An older article we wanted to put in the spotlight again, as we’ve been receiving a lot of emails on this topic.
Before I knew “Jonesie” (not his real name), he had purchased a Beetle which, by all logic, should have gone to the crusher. Never had he revived a car, much less a Bug. But, he had disassembled the car, removed the body from the chassis and proceeded to cut and weld and renew the car.
By the time we had met and become better acquainted, he was driving the vehicle but experiencing some major difficulties due to poor advice which he had received and some poor workmanship from a shop which rebuilt his engine and did some front end work.
I took Jonesie under consideration and introduced him to a bonafide VW mechanic and engine builder. Almost immediately the mechanic identified some of the problems. Together, we began solving and drawing the car out of its slump. It was gratifying to see Jonesie driving and enjoying his car. He talked about it, joined a local club, went on cruises and even was joined by his wife in his forays onto the highways.
I wasn’t surprised when he asked for help to build an authentic engine for his year of Beetle. After considerable expense, he soon was cruising with an engine to-kill-for—a real German engine from ring gear to crank pulley.
When he talked to me some months later and announced that he was selling his Beetle and all of his VW things, I was shocked. He told me that he had experienced a problem with his speedometer. Then, there was some other minor problem. These distractions bothered him and resulted in his disenchantment with a vintage vehicle. He plainly told me that he had not expected these things to happen. Clearly he was under the impression that once “restored”, the car was going to run without a hitch.
His has not been the first case I have observed! A person spends thousands of dollars and countless hours laboring to “get it right” only to have little stuff happen—usually when it is least expected and least appreciated—in terms of money, time and inconvenience!
I am a diehard VW fan who doesn’t like break-downs and other mechanical distractions, but I am in there for the long haul! I never have been under any delusion that a restored vintage car is going to be like a brand new car off the assembly line. Nothing is going to work exactly as it did in those days long past. Never!
In an article in the September-October, 2014 Saturday Evening Post, Jeanne Wolf interviewed Jay Leno—known the World ‘round for his vintage car collection and now-famous garage (pp.38-41 and 82). When but a boy, Jay was given a ’34 Ford Pickup to work on. His dad told him that if he could fix it, he could have it. Jay met the challenge and eventually had the truck running. He said about that first challenge: “You sort of learned to respect the machine and how to make it work. That’s probably what really got me into cars. And that’s what has kept me involved in creating my own collection and building the garage.”
“When you buy an old car and fix it up and you drive it, there’s a bit more pride because you know what it took to get it running. That’s part of the romance. Modern cars are harder to bond with because they don’t break down.”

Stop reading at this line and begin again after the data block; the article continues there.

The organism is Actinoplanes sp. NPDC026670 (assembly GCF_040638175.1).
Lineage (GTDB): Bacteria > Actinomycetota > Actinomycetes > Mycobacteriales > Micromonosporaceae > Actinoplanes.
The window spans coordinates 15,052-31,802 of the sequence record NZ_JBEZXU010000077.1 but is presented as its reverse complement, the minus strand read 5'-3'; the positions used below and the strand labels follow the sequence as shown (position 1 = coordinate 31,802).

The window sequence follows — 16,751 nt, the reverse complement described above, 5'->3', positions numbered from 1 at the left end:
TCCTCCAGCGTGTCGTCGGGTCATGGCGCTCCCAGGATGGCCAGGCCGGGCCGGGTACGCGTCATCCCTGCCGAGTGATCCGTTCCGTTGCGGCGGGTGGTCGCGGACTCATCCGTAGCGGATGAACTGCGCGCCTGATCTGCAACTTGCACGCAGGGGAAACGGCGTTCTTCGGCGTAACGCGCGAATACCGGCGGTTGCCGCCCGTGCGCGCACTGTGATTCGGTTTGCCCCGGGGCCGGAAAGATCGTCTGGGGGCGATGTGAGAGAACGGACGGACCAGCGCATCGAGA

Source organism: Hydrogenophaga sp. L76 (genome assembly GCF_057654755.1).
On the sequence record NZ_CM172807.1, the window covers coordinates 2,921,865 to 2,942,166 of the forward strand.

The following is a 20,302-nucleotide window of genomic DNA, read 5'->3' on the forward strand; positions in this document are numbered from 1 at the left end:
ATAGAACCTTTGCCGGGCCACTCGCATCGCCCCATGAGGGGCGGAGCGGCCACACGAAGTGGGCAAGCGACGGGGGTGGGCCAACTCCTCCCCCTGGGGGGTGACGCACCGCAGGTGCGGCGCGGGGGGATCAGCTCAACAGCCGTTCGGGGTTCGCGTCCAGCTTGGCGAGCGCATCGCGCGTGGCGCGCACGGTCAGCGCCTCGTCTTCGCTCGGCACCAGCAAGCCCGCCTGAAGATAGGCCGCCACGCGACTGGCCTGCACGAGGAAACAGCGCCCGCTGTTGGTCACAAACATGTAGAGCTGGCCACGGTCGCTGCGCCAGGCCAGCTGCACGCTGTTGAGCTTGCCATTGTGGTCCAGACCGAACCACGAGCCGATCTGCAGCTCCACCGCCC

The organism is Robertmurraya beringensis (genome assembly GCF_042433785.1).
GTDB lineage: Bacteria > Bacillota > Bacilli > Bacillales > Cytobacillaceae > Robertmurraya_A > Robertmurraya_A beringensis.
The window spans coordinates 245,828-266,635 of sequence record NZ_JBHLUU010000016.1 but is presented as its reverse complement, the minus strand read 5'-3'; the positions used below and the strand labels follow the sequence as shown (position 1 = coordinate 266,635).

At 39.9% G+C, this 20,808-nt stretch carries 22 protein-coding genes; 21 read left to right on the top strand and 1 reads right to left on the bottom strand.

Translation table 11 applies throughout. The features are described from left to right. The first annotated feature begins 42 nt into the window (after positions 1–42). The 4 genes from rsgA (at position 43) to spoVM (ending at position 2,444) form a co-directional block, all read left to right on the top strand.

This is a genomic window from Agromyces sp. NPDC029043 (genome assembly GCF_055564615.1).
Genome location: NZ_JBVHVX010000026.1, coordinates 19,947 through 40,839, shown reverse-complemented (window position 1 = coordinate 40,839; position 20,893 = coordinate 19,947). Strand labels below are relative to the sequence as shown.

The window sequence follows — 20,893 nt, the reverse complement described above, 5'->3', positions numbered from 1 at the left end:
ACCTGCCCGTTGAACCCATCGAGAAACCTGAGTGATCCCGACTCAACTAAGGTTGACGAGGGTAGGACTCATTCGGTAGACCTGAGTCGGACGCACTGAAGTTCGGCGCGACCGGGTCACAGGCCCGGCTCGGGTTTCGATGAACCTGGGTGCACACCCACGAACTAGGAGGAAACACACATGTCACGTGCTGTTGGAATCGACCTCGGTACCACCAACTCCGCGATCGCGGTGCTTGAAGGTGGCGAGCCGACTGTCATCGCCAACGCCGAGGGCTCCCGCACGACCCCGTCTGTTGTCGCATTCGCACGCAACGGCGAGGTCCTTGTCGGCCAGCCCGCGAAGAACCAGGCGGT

When asked if it was a good day when he was working in the garage, tinkering with a car, trying to get it to run better, Mr. Leno replied, “I love the challenge!”
“It’s generally whatever I’ve been working on that day. You say, ‘Oh, that one’s fixed?’ Then you test it, and hope it will hold up. When you deal with cars—and many of these cars are well over 100 years old—something is always breaking. To me, how I get there is always way more important than where I’m going.”
What Mr. Leno says rings of so much truth about vintage cars. They are a challenge, any way you cut it. Restoring and maintaining a vintage automobile is never like working at the Chevy dealership and day after day repairing the same ole thing. There is no “assembly line maintenance” with vintage cars! Each one asks of its owner to become intimately acquainted with every part of its operation. And, about the time that an owner believes that he has mastered the entire vehicle, something different breaks or the car “fails to proceed”.
If we find ourselves at a loss, after investigating and pondering the matter, we begin to consult The Vintage Car Community. Ah…yet another facet to owning a vintage vehicle! It’s the combined fellowship and knowledge of this Community that draws and tightens the bonds to strengthen ownership of an old car. Alone…a person becomes discouraged. With The Community, he thrives.
Alone…a vintage vehicle owner begins to feel as though no one is experiencing his problems. My experience with many Volkswagen owners shows that owners may even become afraid to use their vehicles for fear that something bad is going to happen. So…they don’t drive them. Eventually, the car falls into disrepair merely from sitting idle.
How can we help potential VW owners to avoid such a situation? By letting them see our cars and by relating the joys AND the sorrows of owning an old vehicle. By introducing them to the greater Vintage Vehicle Community so that they know, from the outset, that a person doesn’t need to “face the World alone”.
When new customers come to me for parts, I make it a point to inquire about their VWs. Then, I ask if they have heard about sources for parts, services and information. When they reply that they have not, I say to them: “Let’s put you on the map!” Then, I give each person a short list consisting of 2 or more Internet parts sources, a local maintenance service and any other pertinent information which I can think of. I like to see people leave me, armed with the information that will get them going in the right direction and going on that road NOT ALONE!
If a person comes to me inquiring about purchasing a VW for restoration or for just driving, we have a “sit-down” to discuss what that person envisions. If he has a romanticized idea about the prospect of owning an antique vehicle, I quickly disabuse him of that idea. I introduce people to the reality of old car ownership—the work, the costs and the constant maintenance required. I’d much rather see a person NOT get into owning a vintage car than to see him buy one, then become disillusioned and sour.
With all of that said…let’s continue to support one another in our hobby. We have the opportunity of not only conserving a part of World Automotive History but of having an enjoyable time doing it.
My Friends—I raise my VW key to you! Happy Motoring!